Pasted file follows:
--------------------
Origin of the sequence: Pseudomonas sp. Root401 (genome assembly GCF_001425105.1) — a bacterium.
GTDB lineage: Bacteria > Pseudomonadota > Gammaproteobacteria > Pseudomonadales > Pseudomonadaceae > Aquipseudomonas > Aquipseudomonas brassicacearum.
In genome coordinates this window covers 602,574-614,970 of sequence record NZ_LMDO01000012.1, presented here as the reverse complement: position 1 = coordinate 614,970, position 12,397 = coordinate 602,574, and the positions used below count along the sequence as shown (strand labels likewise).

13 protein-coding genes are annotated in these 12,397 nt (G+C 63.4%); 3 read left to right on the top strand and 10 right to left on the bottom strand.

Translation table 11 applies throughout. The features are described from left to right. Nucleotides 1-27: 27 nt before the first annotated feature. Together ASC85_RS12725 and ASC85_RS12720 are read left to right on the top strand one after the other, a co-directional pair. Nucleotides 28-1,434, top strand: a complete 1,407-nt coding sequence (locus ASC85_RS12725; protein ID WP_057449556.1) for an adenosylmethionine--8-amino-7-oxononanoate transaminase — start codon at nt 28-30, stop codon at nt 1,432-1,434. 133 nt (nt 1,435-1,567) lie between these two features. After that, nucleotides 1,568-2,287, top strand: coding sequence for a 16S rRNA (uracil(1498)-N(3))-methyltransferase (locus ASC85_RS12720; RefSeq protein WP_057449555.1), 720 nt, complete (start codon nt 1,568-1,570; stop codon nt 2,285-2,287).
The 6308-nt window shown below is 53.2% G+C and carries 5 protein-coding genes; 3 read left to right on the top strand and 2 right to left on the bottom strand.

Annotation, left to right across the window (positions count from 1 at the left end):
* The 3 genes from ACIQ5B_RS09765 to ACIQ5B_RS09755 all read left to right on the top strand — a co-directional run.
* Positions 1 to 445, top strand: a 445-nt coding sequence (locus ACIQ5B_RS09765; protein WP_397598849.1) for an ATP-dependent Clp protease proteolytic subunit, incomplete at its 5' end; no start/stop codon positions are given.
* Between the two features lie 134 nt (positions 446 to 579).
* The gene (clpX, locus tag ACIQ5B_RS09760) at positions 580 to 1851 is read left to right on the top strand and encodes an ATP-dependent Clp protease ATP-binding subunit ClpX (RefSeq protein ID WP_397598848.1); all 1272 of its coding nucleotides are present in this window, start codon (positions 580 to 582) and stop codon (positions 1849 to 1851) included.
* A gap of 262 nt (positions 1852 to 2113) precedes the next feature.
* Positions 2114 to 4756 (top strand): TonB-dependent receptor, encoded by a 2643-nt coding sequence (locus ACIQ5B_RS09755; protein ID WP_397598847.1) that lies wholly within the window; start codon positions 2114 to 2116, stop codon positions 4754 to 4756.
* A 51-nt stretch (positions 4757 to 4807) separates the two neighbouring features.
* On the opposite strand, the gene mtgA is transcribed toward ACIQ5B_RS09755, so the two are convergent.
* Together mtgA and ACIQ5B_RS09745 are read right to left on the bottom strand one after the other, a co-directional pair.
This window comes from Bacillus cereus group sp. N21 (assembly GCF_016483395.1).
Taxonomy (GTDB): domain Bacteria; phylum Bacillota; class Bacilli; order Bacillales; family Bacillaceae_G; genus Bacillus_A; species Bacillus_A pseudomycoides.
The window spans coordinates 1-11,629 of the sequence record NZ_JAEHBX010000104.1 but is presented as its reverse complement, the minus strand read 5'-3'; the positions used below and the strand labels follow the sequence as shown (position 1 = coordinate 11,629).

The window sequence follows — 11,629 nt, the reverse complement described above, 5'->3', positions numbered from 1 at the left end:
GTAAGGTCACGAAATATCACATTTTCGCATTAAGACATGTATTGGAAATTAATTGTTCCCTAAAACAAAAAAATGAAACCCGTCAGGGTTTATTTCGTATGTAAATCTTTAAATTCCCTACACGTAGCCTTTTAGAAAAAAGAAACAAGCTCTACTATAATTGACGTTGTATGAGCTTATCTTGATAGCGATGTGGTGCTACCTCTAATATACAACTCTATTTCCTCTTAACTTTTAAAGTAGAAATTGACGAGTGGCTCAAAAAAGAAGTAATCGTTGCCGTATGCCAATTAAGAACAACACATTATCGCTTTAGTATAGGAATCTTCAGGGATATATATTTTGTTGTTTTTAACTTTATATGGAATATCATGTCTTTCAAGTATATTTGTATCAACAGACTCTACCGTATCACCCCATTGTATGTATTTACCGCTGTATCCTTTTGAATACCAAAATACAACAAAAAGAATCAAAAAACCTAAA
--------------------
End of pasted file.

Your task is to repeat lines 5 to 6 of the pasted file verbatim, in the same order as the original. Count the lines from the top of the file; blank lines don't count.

Translation table 11 applies throughout. The features are described from left to right. Nucleotides 1-27: 27 nt before the first annotated feature. Together ASC85_RS12725 and ASC85_RS12720 are read left to right on the top strand one after the other, a co-directional pair. Nucleotides 28-1,434, top strand: a complete 1,407-nt coding sequence (locus ASC85_RS12725; protein ID WP_057449556.1) for an adenosylmethionine--8-amino-7-oxononanoate transaminase — start codon at nt 28-30, stop codon at nt 1,432-1,434. 133 nt (nt 1,435-1,567) lie between these two features. After that, nucleotides 1,568-2,287, top strand: coding sequence for a 16S rRNA (uracil(1498)-N(3))-methyltransferase (locus ASC85_RS12720; RefSeq protein WP_057449555.1), 720 nt, complete (start codon nt 1,568-1,570; stop codon nt 2,285-2,287).
The 6308-nt window shown below is 53.2% G+C and carries 5 protein-coding genes; 3 read left to right on the top strand and 2 right to left on the bottom strand.